Heading North

It was a fog filled morning at Middle Creek Wildlife Management Area today. The Snow geese have arrived in full force this past week and today was the first chance I had to get up there to spend some time with this mesmerizing flock. The 2018 year has proven to have the largest numbers present over the past few years with over 130,000 Snow Geese and 5,000 Tundra Swans present.

The weather has been unseasonably wet and warm and it seemed like a late spring day. Usually when capturing wildlife I want to get beautiful light, but this time I decided captures in the fog might be quite a bit of fun.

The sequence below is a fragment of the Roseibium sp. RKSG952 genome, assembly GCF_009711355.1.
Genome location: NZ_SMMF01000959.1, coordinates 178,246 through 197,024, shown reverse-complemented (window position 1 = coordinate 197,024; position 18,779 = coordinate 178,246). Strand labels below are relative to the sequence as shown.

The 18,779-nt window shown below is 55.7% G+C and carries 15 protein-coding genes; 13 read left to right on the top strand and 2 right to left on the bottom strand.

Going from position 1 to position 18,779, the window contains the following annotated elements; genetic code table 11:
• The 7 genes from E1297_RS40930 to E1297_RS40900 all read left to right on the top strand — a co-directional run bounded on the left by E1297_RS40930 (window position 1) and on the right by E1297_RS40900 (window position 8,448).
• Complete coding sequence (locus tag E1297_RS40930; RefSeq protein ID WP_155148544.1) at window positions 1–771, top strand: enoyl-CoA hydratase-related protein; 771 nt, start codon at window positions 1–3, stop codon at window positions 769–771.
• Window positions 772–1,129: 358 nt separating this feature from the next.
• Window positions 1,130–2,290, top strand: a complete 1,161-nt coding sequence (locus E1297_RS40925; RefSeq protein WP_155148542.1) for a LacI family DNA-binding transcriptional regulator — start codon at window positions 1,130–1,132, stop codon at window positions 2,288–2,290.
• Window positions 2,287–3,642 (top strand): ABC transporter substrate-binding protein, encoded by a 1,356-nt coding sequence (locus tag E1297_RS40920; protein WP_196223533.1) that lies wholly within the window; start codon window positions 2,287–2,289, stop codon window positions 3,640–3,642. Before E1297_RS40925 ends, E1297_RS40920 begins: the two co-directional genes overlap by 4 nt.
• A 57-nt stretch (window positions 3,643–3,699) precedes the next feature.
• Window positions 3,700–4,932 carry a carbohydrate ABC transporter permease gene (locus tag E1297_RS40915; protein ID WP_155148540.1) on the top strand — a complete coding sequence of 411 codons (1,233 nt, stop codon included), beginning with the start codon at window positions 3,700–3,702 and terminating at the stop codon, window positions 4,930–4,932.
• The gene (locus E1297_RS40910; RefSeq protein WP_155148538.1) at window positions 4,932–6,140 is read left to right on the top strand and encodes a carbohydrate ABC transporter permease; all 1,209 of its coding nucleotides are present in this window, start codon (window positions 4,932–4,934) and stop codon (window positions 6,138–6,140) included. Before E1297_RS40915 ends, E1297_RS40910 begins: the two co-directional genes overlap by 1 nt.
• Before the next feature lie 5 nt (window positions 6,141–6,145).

Arriving to Willows Point I could hear the geese but could see nothing. Every once in a while we’d hear the thundering of wings build and hope that the flock would fly out of the fog for a glimpse.

The fog was magical and even though it was hard to see, hearing them in the distance was mysterious and magical. I could hear that some of the flock had moved to a nearby field, so I returned to the parking lot and enjoyed a spring song-filed Red winged Blackbird.

I drove around the area and wasn’t able to relocate the flock so I returned when the sun began to peep out a little. It seems the warming rays signaled the Canada Geese and Tundra Swans it was time for take off to the North.

Spring is arriving early, and along with it an early migration for our feathered friends. If only they’d stay just a little longer.

7 thoughts on “Heading North

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